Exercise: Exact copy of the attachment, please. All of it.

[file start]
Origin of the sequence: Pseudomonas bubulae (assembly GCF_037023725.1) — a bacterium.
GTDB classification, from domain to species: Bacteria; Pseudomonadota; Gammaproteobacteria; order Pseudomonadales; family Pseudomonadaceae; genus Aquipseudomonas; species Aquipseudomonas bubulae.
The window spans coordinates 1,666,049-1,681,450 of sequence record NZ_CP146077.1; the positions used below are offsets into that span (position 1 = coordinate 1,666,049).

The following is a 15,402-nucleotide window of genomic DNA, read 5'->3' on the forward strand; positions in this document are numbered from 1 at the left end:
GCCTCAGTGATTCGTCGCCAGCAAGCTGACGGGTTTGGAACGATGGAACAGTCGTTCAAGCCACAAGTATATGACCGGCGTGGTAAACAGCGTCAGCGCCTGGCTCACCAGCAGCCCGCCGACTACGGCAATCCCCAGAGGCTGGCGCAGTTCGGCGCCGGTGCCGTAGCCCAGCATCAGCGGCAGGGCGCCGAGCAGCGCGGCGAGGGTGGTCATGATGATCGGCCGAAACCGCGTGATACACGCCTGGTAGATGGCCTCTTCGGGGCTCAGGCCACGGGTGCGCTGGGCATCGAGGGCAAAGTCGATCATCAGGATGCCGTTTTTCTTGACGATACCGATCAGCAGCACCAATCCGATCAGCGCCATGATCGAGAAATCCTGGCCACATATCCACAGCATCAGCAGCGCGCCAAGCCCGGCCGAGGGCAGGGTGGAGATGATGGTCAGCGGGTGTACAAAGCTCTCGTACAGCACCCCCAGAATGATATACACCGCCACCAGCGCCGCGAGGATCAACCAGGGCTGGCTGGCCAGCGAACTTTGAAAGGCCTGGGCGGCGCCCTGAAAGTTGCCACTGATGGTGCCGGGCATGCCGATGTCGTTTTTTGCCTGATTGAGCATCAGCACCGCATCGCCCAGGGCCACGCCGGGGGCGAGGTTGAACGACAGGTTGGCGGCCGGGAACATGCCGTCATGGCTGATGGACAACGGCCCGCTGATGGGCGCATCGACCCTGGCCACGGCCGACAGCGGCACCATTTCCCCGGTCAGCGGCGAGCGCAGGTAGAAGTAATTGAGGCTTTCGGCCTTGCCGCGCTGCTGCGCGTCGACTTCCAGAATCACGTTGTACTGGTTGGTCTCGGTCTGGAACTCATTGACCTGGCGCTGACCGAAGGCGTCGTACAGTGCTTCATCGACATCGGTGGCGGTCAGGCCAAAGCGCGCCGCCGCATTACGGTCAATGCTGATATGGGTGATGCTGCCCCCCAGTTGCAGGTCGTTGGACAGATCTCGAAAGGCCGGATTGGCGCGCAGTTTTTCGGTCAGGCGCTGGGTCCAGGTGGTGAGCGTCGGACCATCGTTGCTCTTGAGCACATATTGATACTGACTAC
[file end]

Origin of the sequence: Pseudomonas bubulae (assembly GCF_037023725.1) — a bacterium.
GTDB classification, from domain to species: Bacteria; Pseudomonadota; Gammaproteobacteria; order Pseudomonadales; family Pseudomonadaceae; genus Aquipseudomonas; species Aquipseudomonas bubulae.
The window spans coordinates 1,666,049-1,681,450 of sequence record NZ_CP146077.1; the positions used below are offsets into that span (position 1 = coordinate 1,666,049).

The following is a 15,402-nucleotide window of genomic DNA, read 5'->3' on the forward strand; positions in this document are numbered from 1 at the left end:
GCCTCAGTGATTCGTCGCCAGCAAGCTGACGGGTTTGGAACGATGGAACAGTCGTTCAAGCCACAAGTATATGACCGGCGTGGTAAACAGCGTCAGCGCCTGGCTCACCAGCAGCCCGCCGACTACGGCAATCCCCAGAGGCTGGCGCAGTTCGGCGCCGGTGCCGTAGCCCAGCATCAGCGGCAGGGCGCCGAGCAGCGCGGCGAGGGTGGTCATGATGATCGGCCGAAACCGCGTGATACACGCCTGGTAGATGGCCTCTTCGGGGCTCAGGCCACGGGTGCGCTGGGCATCGAGGGCAAAGTCGATCATCAGGATGCCGTTTTTCTTGACGATACCGATCAGCAGCACCAATCCGATCAGCGCCATGATCGAGAAATCCTGGCCACATATCCACAGCATCAGCAGCGCGCCAAGCCCGGCCGAGGGCAGGGTGGAGATGATGGTCAGCGGGTGTACAAAGCTCTCGTACAGCACCCCCAGAATGATATACACCGCCACCAGCGCCGCGAGGATCAACCAGGGCTGGCTGGCCAGCGAACTTTGAAAGGCCTGGGCGGCGCCCTGAAAGTTGCCACTGATGGTGCCGGGCATGCCGATGTCGTTTTTTGCCTGATTGAGCATCAGCACCGCATCGCCCAGGGCCACGCCGGGGGCGAGGTTGAACGACAGGTTGGCGGCCGGGAACATGCCGTCATGGCTGATGGACAACGGCCCGCTGATGGGCGCATCGACCCTGGCCACGGCCGACAGCGGCACCATTTCCCCGGTCAGCGGCGAGCGCAGGTAGAAGTAATTGAGGCTTTCGGCCTTGCCGCGCTGCTGCGCGTCGACTTCCAGAATCACGTTGTACTGGTTGGTCTCGGTCTGGAACTCATTGACCTGGCGCTGACCGAAGGCGTCGTACAGTGCTTCATCGACATCGGTGGCGGTCAGGCCAAAGCGCGCCGCCGCATTACGGTCAATGCTGATATGGGTGATGCTGCCCCCCAGTTGCAGGTCGTTGGACAGATCTCGAAAGGCCGGATTGGCGCGCAGTTTTTCGGTCAGGCGCTGGGTCCAGGTGGTGAGCGTCGGACCATCGTTGCTCTTGAGCACATATTGATACTGACTAC